# Proper morphism

In algebraic geometry, a proper morphism between schemes is a scheme-theoretic analogue of a proper map between complex-analytic varieties.

A basic example is a complete variety (e.g., projective variety) in the following sense: a k-variety X is complete in the classical definition if it is universally closed. A proper morphism is a generalization of this to schemes.

A closed immersion is proper. A morphism is finite if and only if it is proper and quasi-finite.

## Definition

A morphism f : XY of algebraic varieties or more generally of schemes, is called universally closed if for all morphisms ZY, the projections for the fiber product

${\displaystyle X\times _{Y}Z\to Z}$

are closed maps of the underlying topological spaces. A morphism f : XY of algebraic varieties is called proper if it is separated and universally closed. A morphism of schemes is called proper if it is separated, of finite type and universally closed ([EGA] II, 5.4.1 [1]). One also says that X is proper over Y. A variety X over a field k is complete when the structural morphism from X to the spectrum of k is proper.

## Examples

The projective space Pd over a field K is proper over a point (that is, Spec(K)). In the more classical language, this is the same as saying that projective space is a complete variety. Projective morphisms are proper, but not all proper morphisms are projective. For example, it can be shown that the scheme obtained by contracting two disjoint projective lines in some P3 to one is a proper, but non-projective variety.[1] Affine varieties of non-zero dimension are never complete. More generally, it can be shown that affine proper morphisms are necessarily finite.[2] For example, it is not hard to see that the affine line A1 is not complete. In fact the map taking A1 to a point x is not universally closed. For example, the morphism

${\displaystyle f\times {\textrm {id}}:\mathbb {A} ^{1}\times \mathbb {A} ^{1}\to \{x\}\times \mathbb {A} ^{1}}$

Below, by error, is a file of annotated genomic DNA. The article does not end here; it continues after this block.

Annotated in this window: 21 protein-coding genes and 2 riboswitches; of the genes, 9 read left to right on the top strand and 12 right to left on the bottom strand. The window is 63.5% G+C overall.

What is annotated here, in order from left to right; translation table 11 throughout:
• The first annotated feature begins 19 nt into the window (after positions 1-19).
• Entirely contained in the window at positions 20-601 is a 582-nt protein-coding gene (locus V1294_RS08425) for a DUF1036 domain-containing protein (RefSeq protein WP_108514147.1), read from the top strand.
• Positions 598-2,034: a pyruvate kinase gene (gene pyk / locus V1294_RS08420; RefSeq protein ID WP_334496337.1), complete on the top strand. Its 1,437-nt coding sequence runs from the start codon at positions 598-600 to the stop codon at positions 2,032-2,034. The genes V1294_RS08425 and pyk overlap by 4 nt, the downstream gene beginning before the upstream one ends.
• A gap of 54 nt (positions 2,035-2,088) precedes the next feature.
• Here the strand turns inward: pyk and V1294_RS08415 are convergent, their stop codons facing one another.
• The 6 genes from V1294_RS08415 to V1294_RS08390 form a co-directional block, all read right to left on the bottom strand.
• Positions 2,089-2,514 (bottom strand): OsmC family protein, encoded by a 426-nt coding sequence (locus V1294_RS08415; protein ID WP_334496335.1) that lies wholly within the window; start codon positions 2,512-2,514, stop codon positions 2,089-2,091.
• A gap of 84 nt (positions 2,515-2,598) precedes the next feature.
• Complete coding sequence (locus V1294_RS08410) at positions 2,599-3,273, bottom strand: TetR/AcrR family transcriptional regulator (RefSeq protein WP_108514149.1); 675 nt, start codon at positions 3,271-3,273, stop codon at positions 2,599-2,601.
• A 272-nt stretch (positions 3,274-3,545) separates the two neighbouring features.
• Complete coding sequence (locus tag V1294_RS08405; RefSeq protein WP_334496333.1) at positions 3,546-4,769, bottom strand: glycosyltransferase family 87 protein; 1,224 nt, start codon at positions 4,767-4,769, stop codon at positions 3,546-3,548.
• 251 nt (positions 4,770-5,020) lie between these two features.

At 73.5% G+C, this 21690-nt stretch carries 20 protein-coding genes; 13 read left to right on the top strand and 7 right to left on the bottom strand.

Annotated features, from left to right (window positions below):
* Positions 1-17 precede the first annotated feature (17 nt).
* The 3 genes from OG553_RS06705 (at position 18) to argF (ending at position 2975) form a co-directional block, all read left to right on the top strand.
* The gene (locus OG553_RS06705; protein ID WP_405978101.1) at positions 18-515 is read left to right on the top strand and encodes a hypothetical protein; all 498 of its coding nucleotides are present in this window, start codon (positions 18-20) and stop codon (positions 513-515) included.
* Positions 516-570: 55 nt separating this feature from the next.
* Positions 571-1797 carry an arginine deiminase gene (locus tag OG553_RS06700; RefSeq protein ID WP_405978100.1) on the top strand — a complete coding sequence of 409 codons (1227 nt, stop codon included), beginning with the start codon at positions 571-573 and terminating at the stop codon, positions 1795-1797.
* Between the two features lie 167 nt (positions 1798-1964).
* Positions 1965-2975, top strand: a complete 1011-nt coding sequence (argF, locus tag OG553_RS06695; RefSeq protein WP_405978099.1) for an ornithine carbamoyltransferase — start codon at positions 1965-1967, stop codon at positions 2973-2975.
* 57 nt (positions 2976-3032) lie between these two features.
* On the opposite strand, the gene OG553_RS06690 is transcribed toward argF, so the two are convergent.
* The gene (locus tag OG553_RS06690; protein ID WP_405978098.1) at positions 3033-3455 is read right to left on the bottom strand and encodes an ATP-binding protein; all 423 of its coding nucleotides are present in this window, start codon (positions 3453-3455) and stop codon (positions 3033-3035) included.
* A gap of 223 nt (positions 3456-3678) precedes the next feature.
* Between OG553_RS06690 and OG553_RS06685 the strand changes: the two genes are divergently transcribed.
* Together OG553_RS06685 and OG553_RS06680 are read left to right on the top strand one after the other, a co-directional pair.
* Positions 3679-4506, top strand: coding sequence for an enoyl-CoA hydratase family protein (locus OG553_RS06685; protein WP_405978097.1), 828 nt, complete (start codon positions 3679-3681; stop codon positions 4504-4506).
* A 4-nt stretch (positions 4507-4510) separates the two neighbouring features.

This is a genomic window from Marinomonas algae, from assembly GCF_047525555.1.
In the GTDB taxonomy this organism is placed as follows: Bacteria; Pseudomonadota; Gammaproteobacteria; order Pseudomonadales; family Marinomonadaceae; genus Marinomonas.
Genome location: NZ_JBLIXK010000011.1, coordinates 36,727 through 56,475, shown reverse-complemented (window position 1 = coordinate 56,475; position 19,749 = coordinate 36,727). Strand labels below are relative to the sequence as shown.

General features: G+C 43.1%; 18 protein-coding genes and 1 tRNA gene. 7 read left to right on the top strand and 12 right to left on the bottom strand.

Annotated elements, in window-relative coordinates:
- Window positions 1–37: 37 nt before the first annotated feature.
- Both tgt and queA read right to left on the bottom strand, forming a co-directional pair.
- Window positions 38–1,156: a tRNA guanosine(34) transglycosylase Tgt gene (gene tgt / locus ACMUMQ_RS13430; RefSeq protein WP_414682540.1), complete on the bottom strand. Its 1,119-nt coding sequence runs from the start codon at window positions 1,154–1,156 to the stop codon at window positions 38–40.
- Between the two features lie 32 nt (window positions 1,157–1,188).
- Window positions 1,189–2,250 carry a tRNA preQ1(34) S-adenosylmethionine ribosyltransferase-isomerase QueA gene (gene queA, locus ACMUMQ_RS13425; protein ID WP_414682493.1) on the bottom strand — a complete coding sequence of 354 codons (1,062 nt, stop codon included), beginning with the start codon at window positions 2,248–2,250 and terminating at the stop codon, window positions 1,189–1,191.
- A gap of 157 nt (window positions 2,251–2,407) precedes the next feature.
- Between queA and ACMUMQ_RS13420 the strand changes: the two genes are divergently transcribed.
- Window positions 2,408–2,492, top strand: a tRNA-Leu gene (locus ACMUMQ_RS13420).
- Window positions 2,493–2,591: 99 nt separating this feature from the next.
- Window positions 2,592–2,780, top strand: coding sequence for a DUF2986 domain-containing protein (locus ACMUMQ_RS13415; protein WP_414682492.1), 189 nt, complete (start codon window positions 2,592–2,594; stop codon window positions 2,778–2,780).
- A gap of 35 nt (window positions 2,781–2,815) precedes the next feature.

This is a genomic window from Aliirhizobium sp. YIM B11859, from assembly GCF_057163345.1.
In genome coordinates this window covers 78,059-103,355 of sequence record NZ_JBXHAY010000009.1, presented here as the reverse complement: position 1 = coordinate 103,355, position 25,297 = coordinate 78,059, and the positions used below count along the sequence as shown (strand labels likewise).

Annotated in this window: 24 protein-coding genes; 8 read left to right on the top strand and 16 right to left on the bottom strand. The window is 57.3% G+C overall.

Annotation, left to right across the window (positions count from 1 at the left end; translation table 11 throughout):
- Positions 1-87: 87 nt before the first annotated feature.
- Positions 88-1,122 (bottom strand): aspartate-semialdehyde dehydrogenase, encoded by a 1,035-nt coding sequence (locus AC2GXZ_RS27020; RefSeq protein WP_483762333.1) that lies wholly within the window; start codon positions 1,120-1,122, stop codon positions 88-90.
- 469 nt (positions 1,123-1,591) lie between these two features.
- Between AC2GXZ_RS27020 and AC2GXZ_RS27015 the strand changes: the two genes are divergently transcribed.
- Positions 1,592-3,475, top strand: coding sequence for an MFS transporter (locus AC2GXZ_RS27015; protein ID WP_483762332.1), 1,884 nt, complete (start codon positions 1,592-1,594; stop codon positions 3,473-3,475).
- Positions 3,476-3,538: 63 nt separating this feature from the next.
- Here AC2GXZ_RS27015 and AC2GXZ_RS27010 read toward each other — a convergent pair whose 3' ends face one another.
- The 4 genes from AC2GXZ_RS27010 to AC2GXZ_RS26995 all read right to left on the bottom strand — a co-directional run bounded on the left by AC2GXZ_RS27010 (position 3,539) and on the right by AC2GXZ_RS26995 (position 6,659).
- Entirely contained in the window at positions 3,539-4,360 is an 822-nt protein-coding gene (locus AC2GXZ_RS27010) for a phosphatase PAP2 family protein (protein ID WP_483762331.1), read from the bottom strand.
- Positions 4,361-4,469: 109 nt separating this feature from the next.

is not closed since the image of the hyperbola uv = 1, which is closed in A1 × A1, is the affine line minus the origin and thus not closed.

## Properties and characterizations of proper morphisms

In the following, let f : XY be a morphism of schemes.

between their sets of complex points with their complex topology. (This is an instance of GAGA.) Then f is a proper morphism defined above if and only if ${\displaystyle f(\mathbb {C} )}$ is a proper map in the sense of Bourbaki and is separated.[4]
• If f: XY and g:YZ are such that gf is proper and g is separated, then f is proper. This can for example be easily proven using the following criterion

### Valuative criterion of properness

Valuative criterion of properness

There is a very intuitive criterion for properness which goes back to Chevalley. It is commonly called the valuative criterion of properness. Let f: XY be a morphism of finite type of noetherian schemes. Then f is proper if and only if for all discrete valuation rings R with fields of fractions K and for any K-valued point xX(K) that maps to a point f(x) that is defined over R, there is a unique lift of x to ${\displaystyle {\overline {x}}\in X(R)}$. (EGA II, 7.3.8). Noting that Spec K is the generic point of Spec R and discrete valuation rings are precisely the regular local one-dimensional rings, one may rephrase the criterion: given a regular curve on Y (corresponding to the morphism s : Spec R → Y) and given a lift of the generic point of this curve to X, f is proper if and only if there is exactly one way to complete the curve.

Similarly, f is separated if and only if in all such diagrams, there is at most one lift ${\displaystyle {\overline {x}}\in X(R)}$.

For example, the projective line is proper over a field (or even over Z) since one can always scale homogeneous co-ordinates by their least common denominator.

## Proper morphism of formal schemes

Let ${\displaystyle f:{\mathfrak {X}}\to {\mathfrak {S}}}$ be a morphism between locally noetherian formal schemes. We say f is proper or ${\displaystyle {\mathfrak {X}}}$ is proper over ${\displaystyle {\mathfrak {S}}}$ if (i) f is an adic morphism (i.e., maps the ideal of definition to the ideal of definition) and (ii) the induced map ${\displaystyle f_{0}:X_{0}\to Y_{0}}$ is proper, where ${\displaystyle X_{0}=({\mathfrak {X}},{\mathcal {O}}_{\mathfrak {X}}/I),S_{0}=({\mathfrak {X}},{\mathcal {O}}_{\mathfrak {X}}/K),I=f^{*}(K){\mathcal {O}}_{\mathfrak {X}}}$ and K is the ideal of definition of ${\displaystyle {\mathfrak {S}}}$.Template:Harv The definition is independent of the choice of K. If one lets ${\displaystyle X_{n}=({\mathfrak {X}},{\mathcal {O}}_{\mathfrak {X}}/I^{n+1}),S_{n}=({\mathfrak {X}},{\mathcal {O}}_{\mathfrak {X}}/K^{n+1})}$, then${\displaystyle f_{n}:X_{n}\to S_{n}}$ is proper.

For example, if ${\displaystyle g:Y\to Z}$ is a proper morphism, then its extension ${\displaystyle {\widehat {g}}:{\widehat {Y}}\to {\widehat {Z}}}$ between formal completions is proper in the above sense.

As before, we have the coherence theorem: let ${\displaystyle f:{\mathfrak {X}}\to {\mathfrak {S}}}$ be a proper morphism between locally noetherian formal schemes. If F is a coherent ${\displaystyle {\mathcal {O}}_{\mathfrak {X}}}$-module, then the higher direct images ${\displaystyle R^{i}f_{*}F}$ are coherent.

## References

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